The NHL playoffs start on Wednesday, which means it’s time to make some predictions. If you aren’t familiar with how I make the predictions, you can check out my original post here. The short version is that I take the season-long goal differentials for each team (for example, the Red Wings were +45 this year), compare them, and use a binomial regression to pick who will win, or a multinomial regression to pick how many games the series will last. An interesting feature of the NHL playoffs is that, at least in the span I have data for, home ice is meaningless. I’m taking that as good news for the Wings, who had a chance to get into 4th place at the end of the season but ended up in 5th.
Western Conference: We’ll start in the West because the West is the Best (I’m not even going to try to hide my blatant Wings homerism).
#1 Vancouver Canucks vs. #8 LA Kings: The Canucks finished with the top record in the league and the third-best goal differential (+51) while the Kings locked up their playoff berth a few games before the end of the season but have the 11th best differential (+15). The Canucks have about a 69% chance of winning the series according to the binomial model. Given that the Kings are likely to lose, the series will probably go 6 games.
#2 St. Louis Blues vs. #7 San Jose Sharks: The Blues, I think, surprised a fair number of people with a very impressive season, ending up ahead of both Detroit and Chicago in a crowded Central division. The Sharks ended up only a point behind Phoenix, which would have put them in the 3 seed as a division winner. Instead they get the Blues and a 35% chance of advancing. 2 wins for the loser tends to be the usual favored outcome, so this one should go 6.
#3 Phoenix Coyotes vs. #6 Chicago Blackhawks: I think people will tend to pick the Blackhawks given their pedigree and larger number of points, but going by goal differential the Coyotes actually have a tiny advantage (+12 to +10). The Coyotes get the slight edge on a coin flip, winning 51% of the time. The Blackhawks are pretty equally likely to win 1, 2, or 3 games, so I’ll call this one a 7 game series just to up the excitement.
#4 Nashville Predators vs. #5 Detroit Red Wings: The Wings were actually number one in the conference earlier in the season, but got derailed by some injuries and kind of limped their way to the end of the season. Thus they sport the conference’s second-best goal differential (tied with the Blues) despite being seeded 5th. That, and the lack of any kind of home ice advantage, makes the Wings a 60% favorite to advance. The Preds will probably win 2 games.
Thus we more or less are calling chalk here: the Canucks, Blues, Coyotes, and Wings advance, although of course nothing is guaranteed. The Coyotes in particular are vulnerable, being the best team in a poor division. On to the East!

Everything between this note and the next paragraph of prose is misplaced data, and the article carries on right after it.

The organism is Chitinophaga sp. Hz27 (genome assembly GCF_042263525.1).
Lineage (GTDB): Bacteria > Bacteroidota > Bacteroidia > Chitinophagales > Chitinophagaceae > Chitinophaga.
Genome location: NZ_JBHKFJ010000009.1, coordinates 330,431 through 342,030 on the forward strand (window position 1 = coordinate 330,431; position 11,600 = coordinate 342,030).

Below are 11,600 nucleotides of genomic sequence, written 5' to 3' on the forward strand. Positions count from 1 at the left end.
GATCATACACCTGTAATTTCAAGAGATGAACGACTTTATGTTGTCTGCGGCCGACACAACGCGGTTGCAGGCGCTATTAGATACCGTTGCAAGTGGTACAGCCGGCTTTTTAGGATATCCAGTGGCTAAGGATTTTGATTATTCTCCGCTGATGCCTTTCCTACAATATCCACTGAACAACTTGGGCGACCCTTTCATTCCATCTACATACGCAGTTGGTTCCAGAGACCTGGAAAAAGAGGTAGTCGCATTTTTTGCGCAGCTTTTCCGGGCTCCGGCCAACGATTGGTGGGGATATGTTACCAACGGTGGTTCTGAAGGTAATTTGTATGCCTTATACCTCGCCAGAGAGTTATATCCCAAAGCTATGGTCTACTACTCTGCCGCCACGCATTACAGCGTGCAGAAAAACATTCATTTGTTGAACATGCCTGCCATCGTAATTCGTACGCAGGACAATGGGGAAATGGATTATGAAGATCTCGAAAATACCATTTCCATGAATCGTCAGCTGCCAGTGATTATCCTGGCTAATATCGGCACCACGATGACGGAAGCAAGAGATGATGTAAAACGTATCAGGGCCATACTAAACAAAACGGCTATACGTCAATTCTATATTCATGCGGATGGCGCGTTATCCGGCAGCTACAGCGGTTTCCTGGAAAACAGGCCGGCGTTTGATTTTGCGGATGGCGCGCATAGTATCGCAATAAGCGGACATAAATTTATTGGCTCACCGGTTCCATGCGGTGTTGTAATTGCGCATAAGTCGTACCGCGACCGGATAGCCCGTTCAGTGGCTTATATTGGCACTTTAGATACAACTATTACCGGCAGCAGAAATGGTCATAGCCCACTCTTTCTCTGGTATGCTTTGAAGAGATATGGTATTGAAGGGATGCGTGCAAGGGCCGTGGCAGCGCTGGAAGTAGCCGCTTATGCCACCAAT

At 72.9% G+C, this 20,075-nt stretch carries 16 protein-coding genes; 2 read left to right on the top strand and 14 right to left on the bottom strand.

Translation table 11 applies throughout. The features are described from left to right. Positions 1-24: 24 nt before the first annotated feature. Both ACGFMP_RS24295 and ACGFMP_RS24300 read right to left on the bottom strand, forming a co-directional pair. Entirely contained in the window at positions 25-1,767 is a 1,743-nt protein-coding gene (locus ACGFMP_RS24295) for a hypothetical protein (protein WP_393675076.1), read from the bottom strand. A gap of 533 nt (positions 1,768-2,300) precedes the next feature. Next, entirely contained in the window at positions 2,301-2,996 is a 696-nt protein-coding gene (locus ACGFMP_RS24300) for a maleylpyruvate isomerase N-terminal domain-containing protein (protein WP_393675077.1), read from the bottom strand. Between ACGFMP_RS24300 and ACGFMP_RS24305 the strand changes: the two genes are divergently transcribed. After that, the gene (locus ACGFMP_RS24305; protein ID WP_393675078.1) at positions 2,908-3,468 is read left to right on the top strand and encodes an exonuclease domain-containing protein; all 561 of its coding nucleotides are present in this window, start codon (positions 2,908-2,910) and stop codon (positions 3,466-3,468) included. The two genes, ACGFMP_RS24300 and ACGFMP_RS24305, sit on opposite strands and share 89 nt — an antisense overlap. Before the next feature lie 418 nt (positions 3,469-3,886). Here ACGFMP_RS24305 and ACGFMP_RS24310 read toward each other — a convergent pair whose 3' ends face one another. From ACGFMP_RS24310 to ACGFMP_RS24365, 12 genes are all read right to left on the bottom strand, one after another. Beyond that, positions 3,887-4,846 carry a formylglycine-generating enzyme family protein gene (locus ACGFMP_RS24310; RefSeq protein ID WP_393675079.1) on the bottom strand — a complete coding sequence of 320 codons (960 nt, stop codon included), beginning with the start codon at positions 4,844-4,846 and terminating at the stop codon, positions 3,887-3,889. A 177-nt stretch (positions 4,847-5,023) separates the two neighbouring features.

#1 NY Rangers vs. #8 Ottawa Senators: The Rangers got the top seed despite having the third-best differential in their conference. On the plus side, they still did better than the Senators. The Rangers should move on 66% of the time while the Senators take two.
#2 Boston Bruins vs. #7 Washington Capitals: The Capitals, as usual, are all promise and no delivery. They actually had a negative goal differential, getting outscored on the season despite winning more games than they lost. The Bruins have the best differential in the league, so this may not be pretty. Give the Bruins a 84% chance to move on, which is about as good as you’re going to get in the NHL, with the Caps taking two.
#3 Florida Panthers vs. #6 New Jersey Devils: If you thought the Coyotes were taking advantage of the division winner thing, gaze upon the -24 goal differential Panthers. Only four teams in their conference had a worse differential, yet they managed to win the division. The Devils weren’t great, but they managed to outscore their opponents at least. Make the Devils the favorite, winning 72% of the time while the Panthers take two.
#4 Pittsburgh Penguins vs. #5 Philadelphia Flyers: The Penguins are always a strong choice given their talent, but they’ll get even more attention since Crosby came back at the end of the year. Hopefully the Flyers don’t hire Gregg Williams to coach the defense during the playoffs! (football joke). Even with Crosby missing so much time the Penguins still had the second-best differential in the league, although the Rangers weren’t slouches either. Give the Penguins a 66% chance to win with the Rangers taking… you got it, two.
So if that all turns out as is most likely (which it probably won’t), you’ll have the Rangers, Bruins, Devils, and Penguins moving on. The NHL playoffs re-seed for later rounds, so there isn’t too much of a point in projecting ahead, but the Rangers would be favored over the Devils and the Bruins would have a war with the Penguins, with the winner being favored over the Rangers. In the West the Canucks would be slight favorites over the Wings and the Blues would be stronger favorites over either the Coyotes or Blackhawks; the Canucks would be slight favorites over the Blues as well. But we’ll see how it all turns out!